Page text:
When I’m short of time to give a full list of descriptors for my religious beliefs, I will often describe myself as a Christian atheist. An oxymoron, I know, but I will explain my reasoning behind such, and the developement of my beliefs.
First off, I was raised Christian, and hardcore Christian at that. At the young age of seven, I was already beginning to lose faith in God and the truth of the Bible. Some of this was due to contradictions in several books I was reading due to my interest in dinosaurs and geography. I was taught the Earth was young and formed by God, while another source of teaching, science, told me the earth was ancient, and that life had been here millions of years; the difference between the two…the scientific source provided reasons to believe what it stated while my Bible simply said it was God’s will…a will I was beginning to defy.
Many kids are raised with the idea of Santa Claus, the jolly and kind man who rewards good behavior and punishes bad behavior. I was not raised with this but my brother was, so I saw the contrast in this while I was 8 and he was 6. It already seemed to me that my parents just wanted him to behave, so they told him he gets rewarded for being good. My religion seemed very similar to this; heaven for those who behave, hell for those who dissent. My father was an abusive man so I wasn’t too happy with the idea of punishment. My dad told me that he hit me because he loved me and didn’t want me to turn out messed up…it still hurt emotionally, and it seemed to be parallel with the idea of an all-loving god who sends the dissenting to Hell. These thoughts created an area in my mind that has forever hated the idea of punishment and set me towards rehabilitation in place of it.
While the next two years I was detatched from the faith, I was still learning a lot about beliefs and humanity in the Bible. My affinity for rehabilitation was just in line with the teachings of Jesus in the New Testament. There was very little talk of punishment, but much optimistic peering into the ability of man to change for the better. I was once again hooked on Christianity, despite having little interest in the Christian god.
Then, at age ten, I considered myself a Christian because I knew the moral teachings and rules quite well and agreed nearly 100% with a great deal of them as I had seem plenty of examples of them making lives improve. The 5 of the 10 commandments dealing with social morals fit directly into life, and the teachings of Christ were so gentle and loving, and most of all forgiving. I loved the idea of forgiveness; it was faith in humanities ability to better itself. To this day, I find no action in all humanity to be more powerful than forgiveness. I found it easy to forgive people for doing things to me that hurt with immense force…mainly my father’s abuse and alcoholism…it hurt, yes, but it was forgiven. Soon though, I would feel a betrayel in my mind that would take me 4 years to forgive.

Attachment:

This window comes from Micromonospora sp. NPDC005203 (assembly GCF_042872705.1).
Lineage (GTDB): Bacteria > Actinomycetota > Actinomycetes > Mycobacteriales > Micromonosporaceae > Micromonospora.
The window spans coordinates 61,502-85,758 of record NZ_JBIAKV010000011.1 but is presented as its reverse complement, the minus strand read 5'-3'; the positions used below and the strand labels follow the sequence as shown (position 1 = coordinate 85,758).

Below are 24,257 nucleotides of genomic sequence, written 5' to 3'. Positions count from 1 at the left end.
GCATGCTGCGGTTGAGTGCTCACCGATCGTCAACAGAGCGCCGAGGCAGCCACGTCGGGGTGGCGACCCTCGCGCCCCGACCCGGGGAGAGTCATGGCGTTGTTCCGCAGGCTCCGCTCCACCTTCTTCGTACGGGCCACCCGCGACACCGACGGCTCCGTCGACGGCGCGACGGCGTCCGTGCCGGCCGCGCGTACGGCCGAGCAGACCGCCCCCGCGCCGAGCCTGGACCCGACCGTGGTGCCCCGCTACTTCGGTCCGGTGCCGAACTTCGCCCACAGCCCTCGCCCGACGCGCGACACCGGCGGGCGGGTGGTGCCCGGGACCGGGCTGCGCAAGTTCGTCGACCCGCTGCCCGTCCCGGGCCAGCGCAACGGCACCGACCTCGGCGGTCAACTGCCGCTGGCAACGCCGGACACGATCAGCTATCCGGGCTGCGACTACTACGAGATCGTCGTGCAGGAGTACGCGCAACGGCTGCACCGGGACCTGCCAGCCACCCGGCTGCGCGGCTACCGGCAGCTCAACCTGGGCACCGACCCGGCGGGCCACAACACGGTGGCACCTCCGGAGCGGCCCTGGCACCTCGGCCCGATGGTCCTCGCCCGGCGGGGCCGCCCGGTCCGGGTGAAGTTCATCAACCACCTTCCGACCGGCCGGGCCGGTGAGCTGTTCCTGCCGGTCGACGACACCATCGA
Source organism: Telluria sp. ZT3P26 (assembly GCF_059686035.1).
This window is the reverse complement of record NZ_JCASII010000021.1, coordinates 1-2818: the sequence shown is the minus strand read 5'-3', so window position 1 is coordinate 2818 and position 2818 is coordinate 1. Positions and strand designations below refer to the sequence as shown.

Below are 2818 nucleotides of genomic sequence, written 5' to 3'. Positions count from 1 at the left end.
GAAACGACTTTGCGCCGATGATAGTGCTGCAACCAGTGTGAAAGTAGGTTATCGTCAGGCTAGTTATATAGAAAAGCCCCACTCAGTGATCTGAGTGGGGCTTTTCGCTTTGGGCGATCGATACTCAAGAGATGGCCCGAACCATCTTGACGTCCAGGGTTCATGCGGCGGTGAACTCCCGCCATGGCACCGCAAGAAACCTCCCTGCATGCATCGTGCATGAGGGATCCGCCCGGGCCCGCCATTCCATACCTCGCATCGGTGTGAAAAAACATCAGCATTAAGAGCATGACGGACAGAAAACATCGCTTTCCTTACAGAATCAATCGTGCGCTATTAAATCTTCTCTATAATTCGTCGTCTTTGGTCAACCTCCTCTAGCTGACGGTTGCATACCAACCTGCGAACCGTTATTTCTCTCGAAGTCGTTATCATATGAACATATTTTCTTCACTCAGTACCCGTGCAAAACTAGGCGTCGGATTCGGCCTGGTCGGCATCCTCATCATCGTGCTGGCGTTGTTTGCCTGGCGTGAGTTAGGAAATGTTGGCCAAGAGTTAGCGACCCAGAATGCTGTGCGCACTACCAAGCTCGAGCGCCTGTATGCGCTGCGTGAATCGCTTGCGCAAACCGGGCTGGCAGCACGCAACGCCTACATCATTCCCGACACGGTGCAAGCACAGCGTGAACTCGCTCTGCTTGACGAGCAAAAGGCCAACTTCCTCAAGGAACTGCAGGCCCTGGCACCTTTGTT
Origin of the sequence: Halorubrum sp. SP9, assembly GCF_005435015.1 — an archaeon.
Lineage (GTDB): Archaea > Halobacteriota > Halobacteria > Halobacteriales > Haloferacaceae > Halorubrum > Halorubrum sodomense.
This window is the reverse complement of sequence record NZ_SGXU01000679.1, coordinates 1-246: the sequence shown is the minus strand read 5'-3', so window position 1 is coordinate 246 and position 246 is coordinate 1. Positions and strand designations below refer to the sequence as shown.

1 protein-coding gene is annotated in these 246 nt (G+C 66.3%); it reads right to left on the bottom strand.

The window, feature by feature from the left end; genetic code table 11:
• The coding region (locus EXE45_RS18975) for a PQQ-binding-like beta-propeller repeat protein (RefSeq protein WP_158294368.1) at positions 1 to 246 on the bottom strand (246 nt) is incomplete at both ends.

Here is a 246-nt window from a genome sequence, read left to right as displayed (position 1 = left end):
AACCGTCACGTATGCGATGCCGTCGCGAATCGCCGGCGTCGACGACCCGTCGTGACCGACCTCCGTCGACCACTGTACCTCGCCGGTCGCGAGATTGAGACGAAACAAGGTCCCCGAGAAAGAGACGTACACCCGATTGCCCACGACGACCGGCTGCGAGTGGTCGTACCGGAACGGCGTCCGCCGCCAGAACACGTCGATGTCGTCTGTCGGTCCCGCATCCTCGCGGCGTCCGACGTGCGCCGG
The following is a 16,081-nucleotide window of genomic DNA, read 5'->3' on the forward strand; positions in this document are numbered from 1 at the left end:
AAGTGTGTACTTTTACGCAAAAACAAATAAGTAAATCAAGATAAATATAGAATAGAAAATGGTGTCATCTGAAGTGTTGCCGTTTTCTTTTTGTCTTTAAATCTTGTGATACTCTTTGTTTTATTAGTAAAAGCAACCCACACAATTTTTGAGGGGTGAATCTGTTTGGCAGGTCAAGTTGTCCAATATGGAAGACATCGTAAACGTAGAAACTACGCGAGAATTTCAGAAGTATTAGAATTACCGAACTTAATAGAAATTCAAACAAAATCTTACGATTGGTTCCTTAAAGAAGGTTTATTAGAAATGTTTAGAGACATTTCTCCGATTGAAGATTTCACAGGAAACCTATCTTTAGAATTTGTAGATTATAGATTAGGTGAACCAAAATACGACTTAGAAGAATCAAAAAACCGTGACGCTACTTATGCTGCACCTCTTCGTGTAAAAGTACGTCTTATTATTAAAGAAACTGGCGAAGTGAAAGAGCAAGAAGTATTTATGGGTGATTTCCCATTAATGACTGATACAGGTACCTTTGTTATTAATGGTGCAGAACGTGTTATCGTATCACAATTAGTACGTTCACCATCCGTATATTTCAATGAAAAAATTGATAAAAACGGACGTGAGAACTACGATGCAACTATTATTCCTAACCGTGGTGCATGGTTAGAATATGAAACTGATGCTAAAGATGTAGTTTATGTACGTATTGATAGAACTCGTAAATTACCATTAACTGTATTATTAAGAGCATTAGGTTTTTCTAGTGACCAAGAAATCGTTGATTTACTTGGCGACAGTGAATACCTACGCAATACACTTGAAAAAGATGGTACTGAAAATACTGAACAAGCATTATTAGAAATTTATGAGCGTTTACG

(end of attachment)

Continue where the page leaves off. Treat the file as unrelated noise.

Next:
At age 11, my best friend and only confidant was killed by his mother. I was told countless times in my church that God protects those who have faith and guides us through rough times. I prayed so much the next few weeks but felt so lost, I felt no guidance from God. Somehow, I was able to forgive my friend’s mom, but not God. At the young age of 11, I began searching the bible for answers. I noticed that a theme of the bible was man’s ability to choose. My friend’s mother was able to choose this action, despite my will that my friend be safe. It was at this point that I developed the belief that God cannot interfere in our lives to even the slightest extent as it would take away our free will; however, I was scared and angry that my friend had died. I wished my free will away, I wished God had been there, and I cursed God that day and cast him from my goals. The next four years I had a slowly crumbling faith in Christianity as I delved further into science. My love of paleontology, geography, astronomy, physics, biology…it all hit me with a great force, and more and more I discovered that science answered my questions better than the Bible ever had.
I turned sixteen just about two weeks before I realized my faith in God had completely diminished. I still held onto my love for forgivenes, change, honesty, and the main foundations of Christianity…but I hated the religion and its God. I hated Christians, and from this, I hated the religions close to it: Islam and Judaism. I slowly grew to hate all religion and all belief. I became the most religiously offensive person I could. I told jokes about raping Jesus, Muhammed, Allah, God, murdering children, suicide, and generally sick shit. At this point, my count for attempted suicides was nearing 10. Everytime I got near the point of ending it my body went haywire and the vital stab wound would just hit muscle. I have a 4″ scar on my stomache from a blade wound I’m guessing missed internal organs by mere fractions of an inch…I have no idea how I possibly missed with such a giant gash. I was thoroughly depressed and attempting serious suicide rather than ploys for attention. Eventually though, I made a cry for help.